05 January, 2013


A song for England, eh?

The BBC World Service's regular arts magazine proggie, The Strand, is filling up its copious airtime by calling on listeners to nominate their country's song, ie some piece of music which in the listener's opinion captures the spirit or character of their home country.

And sure enough, some geezer in Nairobi facebooks in a nomination for "Jambo Bwana" to represent Kenya.

To show willing and offer encouragement, presentoose Harriet Gilbert puts forward a song which in her view captures the spirit of England.  I wonder what that might be, I thought, the words "Blue" and "Mink" coming unaccountably to mind as Harriet praises England as the crossroads of the world, the happy blend of many cultures.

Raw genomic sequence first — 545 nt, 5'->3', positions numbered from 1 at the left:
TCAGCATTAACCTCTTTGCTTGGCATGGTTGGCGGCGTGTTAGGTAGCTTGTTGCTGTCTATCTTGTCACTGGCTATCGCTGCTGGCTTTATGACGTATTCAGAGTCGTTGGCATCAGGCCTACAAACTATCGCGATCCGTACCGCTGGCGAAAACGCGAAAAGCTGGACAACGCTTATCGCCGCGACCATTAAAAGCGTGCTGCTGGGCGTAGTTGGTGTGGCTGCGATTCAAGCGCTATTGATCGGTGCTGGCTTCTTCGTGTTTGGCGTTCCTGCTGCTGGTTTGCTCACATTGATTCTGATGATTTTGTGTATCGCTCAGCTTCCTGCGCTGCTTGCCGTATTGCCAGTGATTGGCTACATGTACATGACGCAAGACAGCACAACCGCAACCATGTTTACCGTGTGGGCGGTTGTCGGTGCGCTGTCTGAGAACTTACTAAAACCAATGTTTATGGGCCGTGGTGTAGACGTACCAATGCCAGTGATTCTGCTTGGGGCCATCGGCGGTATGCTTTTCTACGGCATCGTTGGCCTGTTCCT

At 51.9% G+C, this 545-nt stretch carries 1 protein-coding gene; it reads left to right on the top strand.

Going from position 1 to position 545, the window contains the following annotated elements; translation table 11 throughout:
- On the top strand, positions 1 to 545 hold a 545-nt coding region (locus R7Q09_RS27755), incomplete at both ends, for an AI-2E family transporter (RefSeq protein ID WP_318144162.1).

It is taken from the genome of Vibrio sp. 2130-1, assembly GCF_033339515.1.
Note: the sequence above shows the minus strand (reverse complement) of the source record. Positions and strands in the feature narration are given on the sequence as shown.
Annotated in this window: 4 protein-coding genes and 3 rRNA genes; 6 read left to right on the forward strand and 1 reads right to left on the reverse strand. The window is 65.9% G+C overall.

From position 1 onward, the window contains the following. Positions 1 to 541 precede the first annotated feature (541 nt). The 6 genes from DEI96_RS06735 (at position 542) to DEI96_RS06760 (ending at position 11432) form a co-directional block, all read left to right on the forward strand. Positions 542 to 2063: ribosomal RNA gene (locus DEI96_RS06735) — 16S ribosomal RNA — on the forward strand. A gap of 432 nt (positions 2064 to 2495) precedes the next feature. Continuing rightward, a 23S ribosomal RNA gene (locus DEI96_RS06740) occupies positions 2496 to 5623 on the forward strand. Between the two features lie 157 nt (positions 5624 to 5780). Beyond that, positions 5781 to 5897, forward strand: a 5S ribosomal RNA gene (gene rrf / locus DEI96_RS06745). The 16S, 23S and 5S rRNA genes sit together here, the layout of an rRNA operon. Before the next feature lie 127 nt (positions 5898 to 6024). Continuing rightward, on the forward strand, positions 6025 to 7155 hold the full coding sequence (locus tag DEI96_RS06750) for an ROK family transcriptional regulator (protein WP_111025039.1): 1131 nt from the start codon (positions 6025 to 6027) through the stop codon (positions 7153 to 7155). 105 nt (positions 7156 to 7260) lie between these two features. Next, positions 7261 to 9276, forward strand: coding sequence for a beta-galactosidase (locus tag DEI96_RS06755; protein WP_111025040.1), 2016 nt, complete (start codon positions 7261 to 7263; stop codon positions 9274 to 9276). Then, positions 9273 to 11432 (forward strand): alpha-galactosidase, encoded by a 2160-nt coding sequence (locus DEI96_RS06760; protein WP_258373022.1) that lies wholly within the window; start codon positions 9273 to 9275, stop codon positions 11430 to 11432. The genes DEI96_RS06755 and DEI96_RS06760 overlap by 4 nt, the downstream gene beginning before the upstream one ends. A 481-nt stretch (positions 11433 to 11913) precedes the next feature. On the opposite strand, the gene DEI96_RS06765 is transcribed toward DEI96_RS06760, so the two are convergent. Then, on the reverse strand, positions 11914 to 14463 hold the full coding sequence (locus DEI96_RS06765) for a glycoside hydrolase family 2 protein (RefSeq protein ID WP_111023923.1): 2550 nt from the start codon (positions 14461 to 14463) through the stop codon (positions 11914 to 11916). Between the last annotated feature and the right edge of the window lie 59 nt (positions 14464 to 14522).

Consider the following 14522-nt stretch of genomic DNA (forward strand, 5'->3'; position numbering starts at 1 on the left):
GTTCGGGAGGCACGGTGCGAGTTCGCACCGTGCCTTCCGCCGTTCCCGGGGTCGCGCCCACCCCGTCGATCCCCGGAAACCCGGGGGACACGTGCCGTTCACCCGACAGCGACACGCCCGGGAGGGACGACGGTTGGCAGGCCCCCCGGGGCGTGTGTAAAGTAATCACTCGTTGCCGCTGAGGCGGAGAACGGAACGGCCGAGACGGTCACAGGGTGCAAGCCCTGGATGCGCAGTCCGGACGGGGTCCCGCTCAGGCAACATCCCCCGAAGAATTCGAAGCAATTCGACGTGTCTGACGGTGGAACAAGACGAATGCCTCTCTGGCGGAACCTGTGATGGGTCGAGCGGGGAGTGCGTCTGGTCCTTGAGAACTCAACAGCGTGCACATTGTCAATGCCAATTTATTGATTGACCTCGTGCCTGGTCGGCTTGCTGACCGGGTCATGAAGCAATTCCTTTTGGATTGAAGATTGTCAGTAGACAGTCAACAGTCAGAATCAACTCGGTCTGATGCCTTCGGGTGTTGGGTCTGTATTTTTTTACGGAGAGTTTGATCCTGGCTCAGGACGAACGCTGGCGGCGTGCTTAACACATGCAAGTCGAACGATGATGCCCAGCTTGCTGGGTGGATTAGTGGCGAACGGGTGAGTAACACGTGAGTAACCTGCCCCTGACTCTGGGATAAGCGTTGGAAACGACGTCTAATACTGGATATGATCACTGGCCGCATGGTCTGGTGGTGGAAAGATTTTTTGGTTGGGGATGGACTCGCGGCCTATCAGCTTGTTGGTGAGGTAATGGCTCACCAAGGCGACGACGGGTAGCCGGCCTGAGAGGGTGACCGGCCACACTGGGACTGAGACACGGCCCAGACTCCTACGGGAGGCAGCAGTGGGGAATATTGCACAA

And sure enough, a snatch of "Melting Pot" follows.

Well, I guess we do have "coffee-coloured people by the score", Hattie darling, but Gordelpus.

Mind you I don't think they'd get away with
Curly Latin kinkies
Mixed with yellow Chinkees
 these days.  Naughty.

Come back Bidisha Nosurname, all is — more or less — forgiven.

Update 2013-01-08

"Curly Latin kinkies".  Hmm.  "Curly black and kinkies" more like.  Tharr'll learn me not to cut and paste from song lyric sites, innit.

"Born in Hornsey, London, Gilbert was educated at the French Lycée in London and at a succession of boarding schools."

Don't see her much round Woolwich, then?

Yes, I feel your pain. It couldn't be Jerusalem, or Onward Christian Soldiers, or Land of Hope and Glory. Not that I'm especially fond of any of these, but I do feel they capture something about centuries of British identity better than Blue Mink.

Flanders and Swann dealt with this problem a long time ago.

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